Utter ephemera, but smart and simple. Nowadays they'd all be sitting around trading bumpersticker slogans with Bill Maher. Which is why I enjoy the old 50s gameshows, and spare myself cable talk. All of it. I'll take Borsch Belt mugging over sonorous celebrity opinion any time. Just as I'd rather look at a rusted 57 BelAir bumper than a sleek Audi plastered with insults. Sometimes a car is just a car. Sometimes a celebrity is just a celebrity. To turn Lou Grant's advice to Ted Baxter on its head: You know how you are? Be that way.

But, it's late, and i'm making no sense; best ot talk about something I know intimately. Thoughts on the Hell level in Doom:

Hell is hard. Hell sucks.

Where do the bad guys go after I kill them? Extra Hell? Or maybe some slightly cushier version of Hell for vets?

On one hand, I’m glad there are health packs in Hell. On the other hand, maybe not. There’s something to be said for getting it over with.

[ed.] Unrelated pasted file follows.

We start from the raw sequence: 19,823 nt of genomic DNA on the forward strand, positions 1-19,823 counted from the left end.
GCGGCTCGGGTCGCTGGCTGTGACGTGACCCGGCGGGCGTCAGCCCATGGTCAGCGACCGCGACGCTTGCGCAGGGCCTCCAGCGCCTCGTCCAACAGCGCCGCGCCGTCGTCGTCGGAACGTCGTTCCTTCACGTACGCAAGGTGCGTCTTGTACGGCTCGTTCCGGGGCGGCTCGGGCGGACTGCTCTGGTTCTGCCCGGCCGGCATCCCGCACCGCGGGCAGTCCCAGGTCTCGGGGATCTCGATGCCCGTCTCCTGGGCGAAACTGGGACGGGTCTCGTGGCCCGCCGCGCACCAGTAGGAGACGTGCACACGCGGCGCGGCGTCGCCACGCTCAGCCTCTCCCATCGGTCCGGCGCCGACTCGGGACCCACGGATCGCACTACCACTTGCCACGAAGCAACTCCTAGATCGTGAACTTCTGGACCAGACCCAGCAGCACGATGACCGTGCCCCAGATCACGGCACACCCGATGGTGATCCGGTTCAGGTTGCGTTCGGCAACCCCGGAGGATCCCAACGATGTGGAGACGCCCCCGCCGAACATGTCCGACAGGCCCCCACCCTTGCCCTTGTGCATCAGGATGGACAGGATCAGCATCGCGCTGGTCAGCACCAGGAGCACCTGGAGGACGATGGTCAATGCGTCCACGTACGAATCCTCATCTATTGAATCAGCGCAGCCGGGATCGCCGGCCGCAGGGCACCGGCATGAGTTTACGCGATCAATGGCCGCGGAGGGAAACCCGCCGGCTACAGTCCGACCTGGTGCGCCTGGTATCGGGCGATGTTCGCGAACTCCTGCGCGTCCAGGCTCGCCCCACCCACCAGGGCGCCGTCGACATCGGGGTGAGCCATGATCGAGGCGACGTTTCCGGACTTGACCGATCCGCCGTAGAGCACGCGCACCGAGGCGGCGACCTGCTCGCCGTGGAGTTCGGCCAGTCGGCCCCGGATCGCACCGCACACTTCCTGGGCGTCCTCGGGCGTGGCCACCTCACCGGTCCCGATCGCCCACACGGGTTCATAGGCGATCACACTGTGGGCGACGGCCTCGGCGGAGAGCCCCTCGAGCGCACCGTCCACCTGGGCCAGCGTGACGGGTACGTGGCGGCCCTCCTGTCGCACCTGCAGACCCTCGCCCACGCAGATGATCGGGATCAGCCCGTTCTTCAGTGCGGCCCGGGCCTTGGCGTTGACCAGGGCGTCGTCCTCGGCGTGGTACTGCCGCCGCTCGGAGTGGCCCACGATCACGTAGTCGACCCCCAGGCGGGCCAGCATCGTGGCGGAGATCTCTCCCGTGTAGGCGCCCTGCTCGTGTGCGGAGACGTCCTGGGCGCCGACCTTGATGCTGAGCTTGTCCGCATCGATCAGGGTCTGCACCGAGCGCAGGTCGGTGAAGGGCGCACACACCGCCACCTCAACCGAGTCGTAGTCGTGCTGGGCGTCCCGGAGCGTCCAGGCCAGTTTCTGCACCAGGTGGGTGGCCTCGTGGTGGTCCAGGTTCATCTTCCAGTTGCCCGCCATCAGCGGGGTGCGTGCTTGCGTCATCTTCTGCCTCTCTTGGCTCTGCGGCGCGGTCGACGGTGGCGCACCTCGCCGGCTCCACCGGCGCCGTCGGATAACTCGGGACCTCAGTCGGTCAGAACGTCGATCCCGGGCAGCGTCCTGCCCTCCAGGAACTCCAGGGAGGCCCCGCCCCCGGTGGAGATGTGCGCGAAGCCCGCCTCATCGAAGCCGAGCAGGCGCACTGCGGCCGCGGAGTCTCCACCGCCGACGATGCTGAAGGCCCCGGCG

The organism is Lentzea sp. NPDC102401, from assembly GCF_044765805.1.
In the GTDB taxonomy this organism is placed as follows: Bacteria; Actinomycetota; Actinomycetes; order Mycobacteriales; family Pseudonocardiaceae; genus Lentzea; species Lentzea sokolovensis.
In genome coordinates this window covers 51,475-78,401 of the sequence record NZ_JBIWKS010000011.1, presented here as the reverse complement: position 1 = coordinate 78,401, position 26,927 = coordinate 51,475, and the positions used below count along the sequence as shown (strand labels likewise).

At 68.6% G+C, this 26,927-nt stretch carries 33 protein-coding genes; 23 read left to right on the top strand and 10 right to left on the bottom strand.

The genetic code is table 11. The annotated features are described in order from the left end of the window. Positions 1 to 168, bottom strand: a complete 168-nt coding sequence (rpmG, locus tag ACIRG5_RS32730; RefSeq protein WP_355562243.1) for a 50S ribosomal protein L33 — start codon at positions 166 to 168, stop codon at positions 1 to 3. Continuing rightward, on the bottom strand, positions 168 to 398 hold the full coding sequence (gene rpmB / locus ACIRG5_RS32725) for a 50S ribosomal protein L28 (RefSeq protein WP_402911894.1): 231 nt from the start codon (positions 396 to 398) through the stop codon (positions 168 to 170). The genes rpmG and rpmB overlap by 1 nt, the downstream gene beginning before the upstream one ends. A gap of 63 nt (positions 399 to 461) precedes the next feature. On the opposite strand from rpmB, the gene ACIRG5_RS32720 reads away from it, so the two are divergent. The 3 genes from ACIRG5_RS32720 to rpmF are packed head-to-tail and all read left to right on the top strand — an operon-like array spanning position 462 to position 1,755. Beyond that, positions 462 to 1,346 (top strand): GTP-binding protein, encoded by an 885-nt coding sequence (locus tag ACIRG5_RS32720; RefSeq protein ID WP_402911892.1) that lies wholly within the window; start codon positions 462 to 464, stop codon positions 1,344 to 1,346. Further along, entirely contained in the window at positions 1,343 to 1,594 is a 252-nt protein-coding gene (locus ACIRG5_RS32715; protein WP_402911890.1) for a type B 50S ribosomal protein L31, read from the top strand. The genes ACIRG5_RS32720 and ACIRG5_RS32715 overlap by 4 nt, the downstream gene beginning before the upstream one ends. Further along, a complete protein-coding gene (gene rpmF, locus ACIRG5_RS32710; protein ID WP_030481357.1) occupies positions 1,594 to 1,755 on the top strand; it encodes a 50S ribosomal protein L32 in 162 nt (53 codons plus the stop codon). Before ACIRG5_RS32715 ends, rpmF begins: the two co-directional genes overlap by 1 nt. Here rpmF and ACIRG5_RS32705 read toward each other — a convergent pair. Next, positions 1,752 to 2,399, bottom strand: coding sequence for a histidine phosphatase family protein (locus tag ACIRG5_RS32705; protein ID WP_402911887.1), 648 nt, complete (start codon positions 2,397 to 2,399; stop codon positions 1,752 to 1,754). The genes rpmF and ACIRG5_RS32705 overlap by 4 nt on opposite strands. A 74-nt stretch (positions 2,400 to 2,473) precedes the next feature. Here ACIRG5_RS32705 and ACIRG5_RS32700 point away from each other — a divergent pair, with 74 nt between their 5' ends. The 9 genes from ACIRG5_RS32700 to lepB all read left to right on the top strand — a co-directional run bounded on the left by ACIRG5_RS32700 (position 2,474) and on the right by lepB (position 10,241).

The Hell level could possibly be the best recruitment device for religion I’ve ever seen. If you subscribe to a literal land o’brimstone – which I don’t, for the usual self-serving reasons, I suppose; I don’t think Ghandi is bobbing in a lake of sulfur. If pressed on the issue, I’d define hell as a different sort of torment: the absolute certain knowledge of God’s existence and grace, followed by utter banishment from its manifestations. Eternity with your nose pressed up against the glass. But if there is a Hell, it looks like this. I do not know how the designers slept at night when they were writing this level.

It makes me nostalgic for the happy, carefree days back on the Mars station, when all I had to worry about was imps leaping from the walls and desecrated corpses swinging from the rafters. Speaking of which: ammo is in short supply in hell, as you might well expect. Which means the carefree days of firing a round at a skeleton to see if jumps are over, friend. Over and done.

Those legless winged baby-things bite something fierce. Oh great: they have horseflies in hell, with tortured infant faces. Of course. Figures.

I love my new mission objective: "Find the Soul Cube and Escape From Hell."

Well, I’m sure I’m not the first person in hell to put that at the top of my to-do list.

And now to the couch.